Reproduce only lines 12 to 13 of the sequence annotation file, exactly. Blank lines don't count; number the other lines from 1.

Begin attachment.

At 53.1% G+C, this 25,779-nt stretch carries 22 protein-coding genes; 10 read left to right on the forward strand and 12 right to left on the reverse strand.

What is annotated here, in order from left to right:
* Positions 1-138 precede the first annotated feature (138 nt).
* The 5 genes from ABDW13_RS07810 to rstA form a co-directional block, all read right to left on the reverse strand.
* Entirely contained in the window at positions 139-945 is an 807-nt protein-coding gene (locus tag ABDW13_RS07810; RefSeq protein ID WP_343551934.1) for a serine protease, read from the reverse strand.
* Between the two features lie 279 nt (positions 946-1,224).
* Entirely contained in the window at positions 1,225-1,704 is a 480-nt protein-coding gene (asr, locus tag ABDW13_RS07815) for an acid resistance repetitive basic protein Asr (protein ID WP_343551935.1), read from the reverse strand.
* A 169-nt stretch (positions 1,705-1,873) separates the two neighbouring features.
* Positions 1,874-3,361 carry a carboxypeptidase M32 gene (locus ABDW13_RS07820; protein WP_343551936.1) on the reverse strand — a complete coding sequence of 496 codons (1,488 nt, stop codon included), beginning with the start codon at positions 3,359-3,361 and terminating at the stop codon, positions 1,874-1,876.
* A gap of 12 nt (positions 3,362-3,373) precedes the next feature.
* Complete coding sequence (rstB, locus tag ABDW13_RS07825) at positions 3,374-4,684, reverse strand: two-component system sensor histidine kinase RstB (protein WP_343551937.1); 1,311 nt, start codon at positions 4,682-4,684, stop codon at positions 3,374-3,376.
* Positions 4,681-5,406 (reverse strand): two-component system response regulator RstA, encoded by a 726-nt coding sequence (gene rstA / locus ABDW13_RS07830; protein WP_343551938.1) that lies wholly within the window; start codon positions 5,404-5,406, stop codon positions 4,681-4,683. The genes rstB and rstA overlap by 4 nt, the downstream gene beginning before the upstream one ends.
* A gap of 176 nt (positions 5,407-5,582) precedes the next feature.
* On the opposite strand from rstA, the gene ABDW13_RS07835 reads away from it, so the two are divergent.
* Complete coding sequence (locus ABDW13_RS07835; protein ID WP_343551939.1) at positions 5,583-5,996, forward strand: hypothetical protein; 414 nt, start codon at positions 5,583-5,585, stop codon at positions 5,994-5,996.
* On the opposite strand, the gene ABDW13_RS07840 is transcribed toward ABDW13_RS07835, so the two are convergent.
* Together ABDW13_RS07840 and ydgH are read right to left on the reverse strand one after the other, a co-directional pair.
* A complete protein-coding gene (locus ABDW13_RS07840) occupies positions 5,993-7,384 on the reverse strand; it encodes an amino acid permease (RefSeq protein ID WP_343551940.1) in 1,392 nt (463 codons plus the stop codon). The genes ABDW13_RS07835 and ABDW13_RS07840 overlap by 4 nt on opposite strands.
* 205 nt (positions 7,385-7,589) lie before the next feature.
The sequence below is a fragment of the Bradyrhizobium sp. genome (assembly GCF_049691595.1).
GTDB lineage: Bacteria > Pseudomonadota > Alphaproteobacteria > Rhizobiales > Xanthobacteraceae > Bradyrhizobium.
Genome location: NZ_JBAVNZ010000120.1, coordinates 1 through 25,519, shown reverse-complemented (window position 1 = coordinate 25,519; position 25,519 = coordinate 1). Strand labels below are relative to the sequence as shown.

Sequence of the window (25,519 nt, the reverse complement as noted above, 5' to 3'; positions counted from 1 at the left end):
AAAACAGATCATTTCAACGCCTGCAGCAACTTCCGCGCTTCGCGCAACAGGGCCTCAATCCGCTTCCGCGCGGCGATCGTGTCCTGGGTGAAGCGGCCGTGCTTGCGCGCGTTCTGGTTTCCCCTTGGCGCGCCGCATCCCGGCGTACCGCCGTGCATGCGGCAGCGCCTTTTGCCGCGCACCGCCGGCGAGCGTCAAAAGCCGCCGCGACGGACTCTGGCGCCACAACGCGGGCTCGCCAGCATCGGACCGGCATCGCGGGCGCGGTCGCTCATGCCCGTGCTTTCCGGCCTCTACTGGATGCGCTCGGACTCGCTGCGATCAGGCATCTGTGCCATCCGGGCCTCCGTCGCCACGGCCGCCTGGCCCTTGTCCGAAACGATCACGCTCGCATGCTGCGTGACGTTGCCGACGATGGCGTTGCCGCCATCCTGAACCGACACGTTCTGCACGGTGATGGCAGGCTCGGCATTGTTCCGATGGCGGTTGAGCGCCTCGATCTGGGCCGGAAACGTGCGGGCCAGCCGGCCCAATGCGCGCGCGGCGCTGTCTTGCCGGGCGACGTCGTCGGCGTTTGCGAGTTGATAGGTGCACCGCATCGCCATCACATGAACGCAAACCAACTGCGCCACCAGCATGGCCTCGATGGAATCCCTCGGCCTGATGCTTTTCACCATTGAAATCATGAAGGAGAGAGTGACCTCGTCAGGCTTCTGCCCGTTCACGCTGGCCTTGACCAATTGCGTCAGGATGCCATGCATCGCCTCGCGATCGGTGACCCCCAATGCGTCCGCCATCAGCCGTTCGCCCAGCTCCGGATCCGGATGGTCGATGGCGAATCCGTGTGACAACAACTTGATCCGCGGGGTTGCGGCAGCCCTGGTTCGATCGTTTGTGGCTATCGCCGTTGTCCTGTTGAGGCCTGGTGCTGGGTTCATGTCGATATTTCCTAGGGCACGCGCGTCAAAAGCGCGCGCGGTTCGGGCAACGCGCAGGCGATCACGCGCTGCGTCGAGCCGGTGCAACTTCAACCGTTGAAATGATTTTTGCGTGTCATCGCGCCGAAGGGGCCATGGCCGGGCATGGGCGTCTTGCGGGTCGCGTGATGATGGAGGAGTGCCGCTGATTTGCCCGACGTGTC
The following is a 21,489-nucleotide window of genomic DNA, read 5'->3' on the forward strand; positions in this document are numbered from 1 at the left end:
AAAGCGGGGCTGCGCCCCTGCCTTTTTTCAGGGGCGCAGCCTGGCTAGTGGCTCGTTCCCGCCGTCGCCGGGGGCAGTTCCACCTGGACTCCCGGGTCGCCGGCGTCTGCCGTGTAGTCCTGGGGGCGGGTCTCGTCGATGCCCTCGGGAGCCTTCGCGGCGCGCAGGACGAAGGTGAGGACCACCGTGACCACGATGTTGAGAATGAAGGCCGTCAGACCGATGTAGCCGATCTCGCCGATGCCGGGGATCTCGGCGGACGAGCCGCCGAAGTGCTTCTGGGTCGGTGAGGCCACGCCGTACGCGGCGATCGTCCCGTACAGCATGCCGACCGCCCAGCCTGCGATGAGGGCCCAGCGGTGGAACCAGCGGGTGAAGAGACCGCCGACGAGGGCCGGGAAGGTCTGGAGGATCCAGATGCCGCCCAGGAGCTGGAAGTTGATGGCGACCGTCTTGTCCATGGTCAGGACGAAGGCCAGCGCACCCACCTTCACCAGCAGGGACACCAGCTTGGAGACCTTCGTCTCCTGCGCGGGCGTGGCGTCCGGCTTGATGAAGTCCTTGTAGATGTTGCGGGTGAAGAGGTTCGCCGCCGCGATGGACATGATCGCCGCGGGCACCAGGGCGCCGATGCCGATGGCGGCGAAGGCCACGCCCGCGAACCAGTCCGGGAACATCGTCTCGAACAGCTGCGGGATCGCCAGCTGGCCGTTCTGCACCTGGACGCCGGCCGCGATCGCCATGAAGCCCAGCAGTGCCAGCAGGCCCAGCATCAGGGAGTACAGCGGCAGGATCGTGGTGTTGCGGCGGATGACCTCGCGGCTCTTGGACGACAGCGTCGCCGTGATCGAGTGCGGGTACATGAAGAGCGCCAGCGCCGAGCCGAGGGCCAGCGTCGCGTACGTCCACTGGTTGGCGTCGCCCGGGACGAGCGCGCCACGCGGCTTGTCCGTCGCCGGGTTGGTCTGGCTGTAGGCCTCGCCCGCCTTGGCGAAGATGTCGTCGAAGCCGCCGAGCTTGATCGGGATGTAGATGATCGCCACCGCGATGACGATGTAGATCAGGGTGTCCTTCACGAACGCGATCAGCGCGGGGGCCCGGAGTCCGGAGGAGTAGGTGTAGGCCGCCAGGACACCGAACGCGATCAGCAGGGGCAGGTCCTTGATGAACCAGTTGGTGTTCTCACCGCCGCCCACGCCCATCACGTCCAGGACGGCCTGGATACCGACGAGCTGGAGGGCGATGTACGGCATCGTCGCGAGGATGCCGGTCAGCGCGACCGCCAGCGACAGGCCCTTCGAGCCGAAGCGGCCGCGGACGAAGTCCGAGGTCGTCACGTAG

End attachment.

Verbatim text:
* Positions 4,681-5,406 (reverse strand): two-component system response regulator RstA, encoded by a 726-nt coding sequence (gene rstA / locus ABDW13_RS07830; protein WP_343551938.1) that lies wholly within the window; start codon positions 5,404-5,406, stop codon positions 4,681-4,683. The genes rstB and rstA overlap by 4 nt, the downstream gene beginning before the upstream one ends.
* A gap of 176 nt (positions 5,407-5,582) precedes the next feature.